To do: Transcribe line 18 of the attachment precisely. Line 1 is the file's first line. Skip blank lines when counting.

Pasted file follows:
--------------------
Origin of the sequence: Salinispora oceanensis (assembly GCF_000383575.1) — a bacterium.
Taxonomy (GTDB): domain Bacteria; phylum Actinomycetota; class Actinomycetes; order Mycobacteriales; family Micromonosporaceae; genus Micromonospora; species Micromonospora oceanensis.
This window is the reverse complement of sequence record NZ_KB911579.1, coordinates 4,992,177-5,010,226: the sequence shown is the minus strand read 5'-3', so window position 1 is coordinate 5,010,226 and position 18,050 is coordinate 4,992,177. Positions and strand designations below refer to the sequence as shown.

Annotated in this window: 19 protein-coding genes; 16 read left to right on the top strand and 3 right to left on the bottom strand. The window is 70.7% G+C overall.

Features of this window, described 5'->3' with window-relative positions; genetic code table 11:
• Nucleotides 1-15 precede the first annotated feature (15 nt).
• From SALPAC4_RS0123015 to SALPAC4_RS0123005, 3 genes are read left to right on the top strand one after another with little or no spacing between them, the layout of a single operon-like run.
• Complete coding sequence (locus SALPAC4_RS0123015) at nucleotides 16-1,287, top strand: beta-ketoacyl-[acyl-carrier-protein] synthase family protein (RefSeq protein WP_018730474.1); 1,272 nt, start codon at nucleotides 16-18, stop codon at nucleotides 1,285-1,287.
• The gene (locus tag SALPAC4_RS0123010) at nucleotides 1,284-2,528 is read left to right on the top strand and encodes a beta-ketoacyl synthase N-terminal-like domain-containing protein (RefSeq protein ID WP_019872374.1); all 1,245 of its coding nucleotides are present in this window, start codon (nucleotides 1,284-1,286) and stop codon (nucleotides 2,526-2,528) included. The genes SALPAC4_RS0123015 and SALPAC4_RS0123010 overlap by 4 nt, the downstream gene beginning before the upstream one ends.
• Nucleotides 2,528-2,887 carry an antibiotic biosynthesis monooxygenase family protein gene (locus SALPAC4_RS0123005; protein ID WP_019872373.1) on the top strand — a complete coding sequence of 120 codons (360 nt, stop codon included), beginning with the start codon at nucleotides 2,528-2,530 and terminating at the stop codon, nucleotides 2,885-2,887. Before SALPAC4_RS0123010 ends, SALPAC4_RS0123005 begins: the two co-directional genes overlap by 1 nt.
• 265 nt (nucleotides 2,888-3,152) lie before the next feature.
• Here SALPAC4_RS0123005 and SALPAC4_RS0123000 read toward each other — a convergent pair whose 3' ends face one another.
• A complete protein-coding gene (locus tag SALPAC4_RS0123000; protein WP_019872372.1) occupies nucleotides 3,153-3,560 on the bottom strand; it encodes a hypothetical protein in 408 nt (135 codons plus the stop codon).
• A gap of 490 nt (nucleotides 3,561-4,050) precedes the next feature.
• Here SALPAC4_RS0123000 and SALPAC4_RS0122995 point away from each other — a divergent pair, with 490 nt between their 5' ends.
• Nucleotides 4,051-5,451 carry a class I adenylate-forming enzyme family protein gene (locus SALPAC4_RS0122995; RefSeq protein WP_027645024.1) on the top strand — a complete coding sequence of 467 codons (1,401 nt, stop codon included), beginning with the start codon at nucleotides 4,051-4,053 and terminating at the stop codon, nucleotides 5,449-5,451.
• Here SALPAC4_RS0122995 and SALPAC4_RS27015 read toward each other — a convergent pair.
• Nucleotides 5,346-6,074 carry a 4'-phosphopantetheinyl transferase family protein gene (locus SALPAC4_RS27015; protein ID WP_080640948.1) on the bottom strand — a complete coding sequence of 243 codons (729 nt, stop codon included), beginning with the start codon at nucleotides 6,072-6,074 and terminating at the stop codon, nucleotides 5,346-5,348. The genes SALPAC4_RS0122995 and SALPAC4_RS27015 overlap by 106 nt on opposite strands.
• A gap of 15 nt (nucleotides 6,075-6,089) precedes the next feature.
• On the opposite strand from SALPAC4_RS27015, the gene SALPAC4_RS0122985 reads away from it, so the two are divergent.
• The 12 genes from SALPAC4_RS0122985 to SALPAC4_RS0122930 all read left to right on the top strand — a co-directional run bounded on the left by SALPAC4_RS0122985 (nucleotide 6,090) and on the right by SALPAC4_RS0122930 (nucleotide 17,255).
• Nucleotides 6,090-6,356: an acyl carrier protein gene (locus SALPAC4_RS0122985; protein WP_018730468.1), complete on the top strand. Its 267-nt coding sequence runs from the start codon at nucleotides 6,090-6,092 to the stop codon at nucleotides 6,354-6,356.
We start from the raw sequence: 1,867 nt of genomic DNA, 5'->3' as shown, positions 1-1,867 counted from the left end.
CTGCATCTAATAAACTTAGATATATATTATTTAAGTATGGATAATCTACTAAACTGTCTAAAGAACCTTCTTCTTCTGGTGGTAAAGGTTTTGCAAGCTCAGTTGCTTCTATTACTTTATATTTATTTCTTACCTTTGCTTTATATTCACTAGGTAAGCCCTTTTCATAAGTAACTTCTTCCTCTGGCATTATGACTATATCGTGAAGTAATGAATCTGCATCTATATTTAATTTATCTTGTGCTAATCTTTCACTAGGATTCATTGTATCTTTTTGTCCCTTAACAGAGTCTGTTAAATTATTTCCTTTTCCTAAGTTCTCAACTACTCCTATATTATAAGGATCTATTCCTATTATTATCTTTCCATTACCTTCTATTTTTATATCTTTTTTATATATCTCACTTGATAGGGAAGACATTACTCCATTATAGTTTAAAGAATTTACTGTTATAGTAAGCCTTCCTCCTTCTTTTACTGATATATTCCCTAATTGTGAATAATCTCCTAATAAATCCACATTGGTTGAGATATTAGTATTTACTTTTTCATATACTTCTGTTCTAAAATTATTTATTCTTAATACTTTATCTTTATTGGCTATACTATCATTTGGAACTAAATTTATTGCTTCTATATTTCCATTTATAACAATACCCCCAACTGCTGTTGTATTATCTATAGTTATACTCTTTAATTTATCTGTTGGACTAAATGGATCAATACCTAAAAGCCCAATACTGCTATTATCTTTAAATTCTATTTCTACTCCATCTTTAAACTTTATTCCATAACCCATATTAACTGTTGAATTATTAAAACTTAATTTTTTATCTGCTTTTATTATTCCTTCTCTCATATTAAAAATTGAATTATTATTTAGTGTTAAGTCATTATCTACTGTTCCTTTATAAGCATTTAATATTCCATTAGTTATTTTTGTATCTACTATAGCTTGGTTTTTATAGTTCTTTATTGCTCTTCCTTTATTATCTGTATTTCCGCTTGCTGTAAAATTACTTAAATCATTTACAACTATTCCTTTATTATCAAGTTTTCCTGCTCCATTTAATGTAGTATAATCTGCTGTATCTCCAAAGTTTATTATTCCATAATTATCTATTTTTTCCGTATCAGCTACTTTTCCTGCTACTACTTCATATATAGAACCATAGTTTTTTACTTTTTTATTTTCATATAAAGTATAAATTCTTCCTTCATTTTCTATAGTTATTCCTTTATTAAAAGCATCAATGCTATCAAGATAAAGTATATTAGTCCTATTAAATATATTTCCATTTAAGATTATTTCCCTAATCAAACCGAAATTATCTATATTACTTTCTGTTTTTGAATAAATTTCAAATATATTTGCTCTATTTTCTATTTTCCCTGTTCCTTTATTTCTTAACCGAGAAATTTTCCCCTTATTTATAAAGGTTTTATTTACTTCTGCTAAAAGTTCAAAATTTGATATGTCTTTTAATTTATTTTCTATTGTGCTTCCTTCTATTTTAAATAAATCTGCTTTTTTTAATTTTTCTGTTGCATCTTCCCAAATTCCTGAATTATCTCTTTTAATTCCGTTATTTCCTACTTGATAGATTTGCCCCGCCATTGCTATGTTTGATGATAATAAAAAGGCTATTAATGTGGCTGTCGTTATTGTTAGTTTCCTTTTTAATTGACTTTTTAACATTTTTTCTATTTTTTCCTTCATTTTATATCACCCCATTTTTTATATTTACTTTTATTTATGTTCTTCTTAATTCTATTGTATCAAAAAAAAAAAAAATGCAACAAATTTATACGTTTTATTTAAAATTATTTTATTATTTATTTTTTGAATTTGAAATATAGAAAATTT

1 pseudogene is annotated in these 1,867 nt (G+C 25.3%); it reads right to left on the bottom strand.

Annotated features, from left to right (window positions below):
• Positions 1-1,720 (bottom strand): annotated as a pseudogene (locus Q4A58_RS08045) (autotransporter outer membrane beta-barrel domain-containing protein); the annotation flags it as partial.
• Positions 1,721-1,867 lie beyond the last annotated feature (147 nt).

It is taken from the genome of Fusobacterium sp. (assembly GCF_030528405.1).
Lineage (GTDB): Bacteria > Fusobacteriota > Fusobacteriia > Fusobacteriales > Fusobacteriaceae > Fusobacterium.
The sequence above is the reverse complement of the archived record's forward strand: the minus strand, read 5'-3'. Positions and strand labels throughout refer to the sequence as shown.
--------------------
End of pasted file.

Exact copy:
• Nucleotides 5,346-6,074 carry a 4'-phosphopantetheinyl transferase family protein gene (locus SALPAC4_RS27015; protein ID WP_080640948.1) on the bottom strand — a complete coding sequence of 243 codons (729 nt, stop codon included), beginning with the start codon at nucleotides 6,072-6,074 and terminating at the stop codon, nucleotides 5,346-5,348. The genes SALPAC4_RS0122995 and SALPAC4_RS27015 overlap by 106 nt on opposite strands.